Saturday, July 19, 2014
Inquirer Daily News

Bolaris: Expect more snow than thought

Ready for the cold, a man scurries down the 1600 block of Spruce Street on Thursday, Jan. 16, 2014, dodging snowflakes while carrying a hot beverage and wearing a polar bear hat. (Ed Hille/Staff)
Ready for the cold, a man scurries down the 1600 block of Spruce Street on Thursday, Jan. 16, 2014, dodging snowflakes while carrying a hot beverage and wearing a polar bear hat. (Ed Hille/Staff)
Ready for the cold, a man scurries down the 1600 block of Spruce Street on Thursday, Jan. 16, 2014, dodging snowflakes while carrying a hot beverage and wearing a polar bear hat. (Ed Hille/Staff) Gallery: Bolaris: Expect more snow than thought

Computer runs from overnight and this morning have sharply changed the outlook for snowfall in the Philadelphia region.

Originally, the storm system looked as if it would produce a couple of inches in town and 2-4-plus inches along the coast. That intensity and positioning of the storm, however, has changed dramatically.

It appears the snow will now intensify quite rapidly off the Delaware coast and not move out as quickly as first thought.

With polar air feeding the storm to the West, and the storm now tapping significant Atlantic moisture, snow amounts will exceed 4 inches throughout the region with the heaviest snow to fall across coastal sections of New Jersey.

More coverage
  • 2 p.m.-midnight Tuesday: John Bolaris live-chats the snowstorm
  • This should be a quickly developing and all-out snow storm for us starting Tuesday afternoon.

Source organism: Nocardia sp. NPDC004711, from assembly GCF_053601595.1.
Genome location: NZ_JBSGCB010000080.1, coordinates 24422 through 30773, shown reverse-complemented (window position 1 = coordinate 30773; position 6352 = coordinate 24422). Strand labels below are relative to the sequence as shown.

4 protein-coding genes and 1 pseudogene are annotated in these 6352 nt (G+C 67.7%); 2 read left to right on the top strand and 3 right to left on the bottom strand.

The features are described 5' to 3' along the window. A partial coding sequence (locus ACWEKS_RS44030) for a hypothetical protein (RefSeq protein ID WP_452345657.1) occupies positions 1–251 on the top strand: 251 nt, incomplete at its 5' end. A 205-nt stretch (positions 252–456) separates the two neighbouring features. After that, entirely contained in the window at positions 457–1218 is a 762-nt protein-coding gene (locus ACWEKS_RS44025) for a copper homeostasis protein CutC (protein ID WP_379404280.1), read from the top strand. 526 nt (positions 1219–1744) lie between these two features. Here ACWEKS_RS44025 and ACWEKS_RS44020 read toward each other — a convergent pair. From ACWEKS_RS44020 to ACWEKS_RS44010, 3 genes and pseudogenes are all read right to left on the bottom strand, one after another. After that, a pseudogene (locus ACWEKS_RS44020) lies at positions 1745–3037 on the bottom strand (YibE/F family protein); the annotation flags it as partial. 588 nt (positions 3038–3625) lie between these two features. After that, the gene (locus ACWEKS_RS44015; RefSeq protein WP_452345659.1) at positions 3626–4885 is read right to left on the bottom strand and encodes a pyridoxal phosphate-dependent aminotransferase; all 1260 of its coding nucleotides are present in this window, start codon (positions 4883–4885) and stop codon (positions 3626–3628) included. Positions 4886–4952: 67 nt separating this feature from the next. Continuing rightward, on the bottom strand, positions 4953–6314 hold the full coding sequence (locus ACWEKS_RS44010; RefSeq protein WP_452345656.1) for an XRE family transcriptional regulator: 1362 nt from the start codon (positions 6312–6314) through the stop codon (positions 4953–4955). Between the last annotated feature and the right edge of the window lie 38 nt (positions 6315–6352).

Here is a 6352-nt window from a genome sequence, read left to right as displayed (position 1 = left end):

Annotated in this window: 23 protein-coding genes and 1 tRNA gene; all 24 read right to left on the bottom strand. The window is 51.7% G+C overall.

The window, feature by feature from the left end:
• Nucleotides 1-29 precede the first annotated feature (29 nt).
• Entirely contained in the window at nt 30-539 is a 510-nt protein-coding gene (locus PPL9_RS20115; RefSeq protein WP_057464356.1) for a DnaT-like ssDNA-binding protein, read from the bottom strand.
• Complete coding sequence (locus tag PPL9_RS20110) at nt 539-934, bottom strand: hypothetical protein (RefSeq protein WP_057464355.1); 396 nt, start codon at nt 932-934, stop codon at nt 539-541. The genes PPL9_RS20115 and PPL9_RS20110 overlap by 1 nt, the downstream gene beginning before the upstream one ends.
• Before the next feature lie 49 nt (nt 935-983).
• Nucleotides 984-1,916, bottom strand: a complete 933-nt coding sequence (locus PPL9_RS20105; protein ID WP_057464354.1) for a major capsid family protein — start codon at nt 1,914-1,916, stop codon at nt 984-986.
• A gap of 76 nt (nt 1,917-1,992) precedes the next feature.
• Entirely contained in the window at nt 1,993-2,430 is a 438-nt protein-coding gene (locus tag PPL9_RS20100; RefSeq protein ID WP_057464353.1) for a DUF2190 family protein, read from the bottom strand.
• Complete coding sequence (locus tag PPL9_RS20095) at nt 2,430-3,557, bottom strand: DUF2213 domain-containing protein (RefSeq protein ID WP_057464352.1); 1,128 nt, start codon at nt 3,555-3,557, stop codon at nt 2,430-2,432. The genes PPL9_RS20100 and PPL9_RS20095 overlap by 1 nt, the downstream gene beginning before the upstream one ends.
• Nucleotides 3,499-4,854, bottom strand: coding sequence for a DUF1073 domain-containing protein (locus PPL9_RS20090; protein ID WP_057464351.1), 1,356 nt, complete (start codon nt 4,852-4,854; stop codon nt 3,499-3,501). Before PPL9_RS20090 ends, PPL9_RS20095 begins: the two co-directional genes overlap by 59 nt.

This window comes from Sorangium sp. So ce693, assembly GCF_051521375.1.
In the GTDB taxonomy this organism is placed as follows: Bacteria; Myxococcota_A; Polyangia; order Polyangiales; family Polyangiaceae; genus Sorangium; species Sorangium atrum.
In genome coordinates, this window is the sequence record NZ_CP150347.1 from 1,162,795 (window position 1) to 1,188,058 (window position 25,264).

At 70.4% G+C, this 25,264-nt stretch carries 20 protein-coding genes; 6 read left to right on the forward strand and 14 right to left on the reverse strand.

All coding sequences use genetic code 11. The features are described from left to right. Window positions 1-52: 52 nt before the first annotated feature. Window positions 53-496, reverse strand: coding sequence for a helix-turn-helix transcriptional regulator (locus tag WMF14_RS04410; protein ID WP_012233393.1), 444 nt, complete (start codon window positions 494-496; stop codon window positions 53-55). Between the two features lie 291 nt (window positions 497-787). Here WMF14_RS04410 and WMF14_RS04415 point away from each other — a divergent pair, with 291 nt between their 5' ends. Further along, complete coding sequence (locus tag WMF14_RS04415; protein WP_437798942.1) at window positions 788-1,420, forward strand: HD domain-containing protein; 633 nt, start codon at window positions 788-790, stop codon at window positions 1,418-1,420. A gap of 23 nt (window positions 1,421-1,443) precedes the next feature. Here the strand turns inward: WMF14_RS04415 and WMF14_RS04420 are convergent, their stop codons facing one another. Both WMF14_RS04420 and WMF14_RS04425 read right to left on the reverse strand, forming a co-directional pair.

The set-up:

    -An Arctic front approaching from the west will come just as low pressure forms in the Tennessee Valley.  The rapidly developing system off Virginia will move up the coast to the northeast. The effect will be to spread snow Southwest to Northeast across the region by Mid-day Tuesday.

    -The rate of snow will increase by the Tuesday evening rush. The snow will accumulate on roadways. Winds will increase. Temperatures and wind chill factors will drop.

    -Timing: light snow arrives between 11 a.m. -1 p.m.  Tuesday. Most of the accumulating snow will fall between 1 p.m. and 11 p.m. with the heaviest during the evening hours.

    -Snow will pull away during the overnight hours.

    -By Wednesday morning, temperatures will plunge to single digits with some blowing and drifting of snow. Wind chill factors will reach sub-zero for everyone. Wednesday will remain bitter cold with temperatures only reaching the teens.

    Expect 4 to 8 inches of snow for the city and across the Delaware Valley. New Jersey shore locations, especially Ocean and Monmouth can possibly get 6-10". That includes parts of Cape May County.

    But a caveat that this is a quickly changing weather situation so I’ll pay close attention to the latest information because computer models have NOT handled this system well.

    The snowstorm should reach from D.C. to Philly, and on into N.Y.C. and Southern New England.

    John Bolaris PHILLY.COM
    Also on Philly.com
    Stay Connected